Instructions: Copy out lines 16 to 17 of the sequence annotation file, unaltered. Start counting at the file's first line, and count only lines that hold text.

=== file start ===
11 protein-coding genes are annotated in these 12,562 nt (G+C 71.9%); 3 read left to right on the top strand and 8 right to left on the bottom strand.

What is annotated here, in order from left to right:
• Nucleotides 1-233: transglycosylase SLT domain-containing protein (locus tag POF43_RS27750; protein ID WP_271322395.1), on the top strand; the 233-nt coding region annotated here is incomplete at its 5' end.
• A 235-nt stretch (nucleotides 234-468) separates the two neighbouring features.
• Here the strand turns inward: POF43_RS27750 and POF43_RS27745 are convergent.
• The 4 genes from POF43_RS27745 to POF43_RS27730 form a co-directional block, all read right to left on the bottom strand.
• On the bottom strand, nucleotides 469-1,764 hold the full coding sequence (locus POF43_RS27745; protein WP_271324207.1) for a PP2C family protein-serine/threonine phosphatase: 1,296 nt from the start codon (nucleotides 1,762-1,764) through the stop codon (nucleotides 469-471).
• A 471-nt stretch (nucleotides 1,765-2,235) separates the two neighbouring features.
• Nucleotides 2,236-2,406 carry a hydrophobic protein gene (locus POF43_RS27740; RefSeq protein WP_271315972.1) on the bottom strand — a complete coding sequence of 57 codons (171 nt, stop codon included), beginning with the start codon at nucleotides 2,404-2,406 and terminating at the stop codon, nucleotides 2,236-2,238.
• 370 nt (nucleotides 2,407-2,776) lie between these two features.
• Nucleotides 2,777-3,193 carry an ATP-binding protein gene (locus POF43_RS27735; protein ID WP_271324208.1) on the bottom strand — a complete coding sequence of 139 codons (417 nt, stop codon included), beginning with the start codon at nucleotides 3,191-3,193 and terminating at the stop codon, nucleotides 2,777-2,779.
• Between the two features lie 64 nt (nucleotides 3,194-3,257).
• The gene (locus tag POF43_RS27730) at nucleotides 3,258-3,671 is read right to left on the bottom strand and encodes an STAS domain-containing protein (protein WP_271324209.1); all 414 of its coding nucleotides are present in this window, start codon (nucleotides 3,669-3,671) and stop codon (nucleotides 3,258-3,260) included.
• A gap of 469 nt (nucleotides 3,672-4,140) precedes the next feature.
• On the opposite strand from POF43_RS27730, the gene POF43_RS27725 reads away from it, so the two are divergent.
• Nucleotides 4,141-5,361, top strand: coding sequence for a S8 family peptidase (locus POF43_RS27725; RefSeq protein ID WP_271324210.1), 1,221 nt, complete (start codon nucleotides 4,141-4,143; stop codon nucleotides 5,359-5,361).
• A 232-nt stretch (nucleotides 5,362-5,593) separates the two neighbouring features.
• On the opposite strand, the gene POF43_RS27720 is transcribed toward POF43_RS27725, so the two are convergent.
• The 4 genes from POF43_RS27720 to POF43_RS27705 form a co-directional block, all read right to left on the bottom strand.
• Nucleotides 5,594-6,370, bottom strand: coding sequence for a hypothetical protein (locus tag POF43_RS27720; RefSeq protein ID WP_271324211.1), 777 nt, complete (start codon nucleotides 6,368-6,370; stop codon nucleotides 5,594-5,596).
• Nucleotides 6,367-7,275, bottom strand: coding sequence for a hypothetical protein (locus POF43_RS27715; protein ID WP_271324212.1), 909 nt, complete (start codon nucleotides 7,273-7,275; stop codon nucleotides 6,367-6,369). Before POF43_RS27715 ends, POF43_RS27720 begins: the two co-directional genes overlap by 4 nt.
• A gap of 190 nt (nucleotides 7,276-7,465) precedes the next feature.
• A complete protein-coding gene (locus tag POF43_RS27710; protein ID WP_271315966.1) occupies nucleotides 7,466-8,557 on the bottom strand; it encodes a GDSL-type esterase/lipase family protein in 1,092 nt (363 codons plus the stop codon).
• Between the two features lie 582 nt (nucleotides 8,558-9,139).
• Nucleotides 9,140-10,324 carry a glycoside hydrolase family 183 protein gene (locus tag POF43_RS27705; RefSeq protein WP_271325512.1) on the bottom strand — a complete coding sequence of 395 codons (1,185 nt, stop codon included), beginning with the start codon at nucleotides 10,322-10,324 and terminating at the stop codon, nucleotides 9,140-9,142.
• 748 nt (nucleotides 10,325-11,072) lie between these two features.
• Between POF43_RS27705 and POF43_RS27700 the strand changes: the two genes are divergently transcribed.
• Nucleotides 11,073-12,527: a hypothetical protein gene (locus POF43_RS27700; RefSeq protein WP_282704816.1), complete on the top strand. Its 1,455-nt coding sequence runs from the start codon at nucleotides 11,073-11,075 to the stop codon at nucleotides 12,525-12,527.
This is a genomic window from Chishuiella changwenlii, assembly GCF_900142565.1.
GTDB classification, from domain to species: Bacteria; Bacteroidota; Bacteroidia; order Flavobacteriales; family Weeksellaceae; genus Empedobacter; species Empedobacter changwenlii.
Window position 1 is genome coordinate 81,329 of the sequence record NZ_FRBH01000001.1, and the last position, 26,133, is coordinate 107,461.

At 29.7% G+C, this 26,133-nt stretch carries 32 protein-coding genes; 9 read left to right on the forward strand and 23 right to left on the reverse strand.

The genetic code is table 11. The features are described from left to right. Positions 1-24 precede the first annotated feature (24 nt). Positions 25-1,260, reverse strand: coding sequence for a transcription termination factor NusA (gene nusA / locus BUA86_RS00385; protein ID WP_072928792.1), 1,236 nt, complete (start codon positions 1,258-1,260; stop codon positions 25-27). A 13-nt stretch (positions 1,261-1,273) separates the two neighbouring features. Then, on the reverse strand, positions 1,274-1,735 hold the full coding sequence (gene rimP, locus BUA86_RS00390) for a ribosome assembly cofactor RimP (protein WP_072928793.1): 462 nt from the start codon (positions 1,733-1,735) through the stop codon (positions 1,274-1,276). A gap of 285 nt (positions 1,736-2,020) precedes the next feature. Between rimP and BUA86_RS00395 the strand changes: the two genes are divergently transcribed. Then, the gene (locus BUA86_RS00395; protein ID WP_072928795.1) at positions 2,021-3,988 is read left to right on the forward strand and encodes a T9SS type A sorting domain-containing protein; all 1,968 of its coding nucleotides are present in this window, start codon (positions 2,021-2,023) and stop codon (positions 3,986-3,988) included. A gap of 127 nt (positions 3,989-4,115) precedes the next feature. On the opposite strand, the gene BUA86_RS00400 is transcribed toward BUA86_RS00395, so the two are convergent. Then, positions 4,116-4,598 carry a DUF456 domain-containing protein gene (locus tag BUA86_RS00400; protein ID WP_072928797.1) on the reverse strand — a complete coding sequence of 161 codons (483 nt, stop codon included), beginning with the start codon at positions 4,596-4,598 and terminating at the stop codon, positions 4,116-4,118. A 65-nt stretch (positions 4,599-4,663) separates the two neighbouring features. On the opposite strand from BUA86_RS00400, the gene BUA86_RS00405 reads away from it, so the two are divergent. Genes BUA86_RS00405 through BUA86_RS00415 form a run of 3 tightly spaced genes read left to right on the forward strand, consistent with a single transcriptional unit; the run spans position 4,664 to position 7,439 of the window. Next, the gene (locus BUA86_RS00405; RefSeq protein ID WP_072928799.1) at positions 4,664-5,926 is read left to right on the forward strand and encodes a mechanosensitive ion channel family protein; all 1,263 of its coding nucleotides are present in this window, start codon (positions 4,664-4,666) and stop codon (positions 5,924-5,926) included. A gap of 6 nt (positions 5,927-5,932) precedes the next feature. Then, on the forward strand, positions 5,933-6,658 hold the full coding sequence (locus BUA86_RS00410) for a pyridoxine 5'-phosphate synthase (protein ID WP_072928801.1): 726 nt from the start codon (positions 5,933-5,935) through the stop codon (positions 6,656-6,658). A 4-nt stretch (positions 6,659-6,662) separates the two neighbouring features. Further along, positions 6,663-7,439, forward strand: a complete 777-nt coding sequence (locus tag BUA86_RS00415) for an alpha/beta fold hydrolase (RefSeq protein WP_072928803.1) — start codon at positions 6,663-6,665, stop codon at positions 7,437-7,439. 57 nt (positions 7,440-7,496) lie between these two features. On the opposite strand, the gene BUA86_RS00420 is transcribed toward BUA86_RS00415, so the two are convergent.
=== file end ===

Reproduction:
• Nucleotides 4,141-5,361, top strand: coding sequence for a S8 family peptidase (locus POF43_RS27725; RefSeq protein ID WP_271324210.1), 1,221 nt, complete (start codon nucleotides 4,141-4,143; stop codon nucleotides 5,359-5,361).
• A 232-nt stretch (nucleotides 5,362-5,593) separates the two neighbouring features.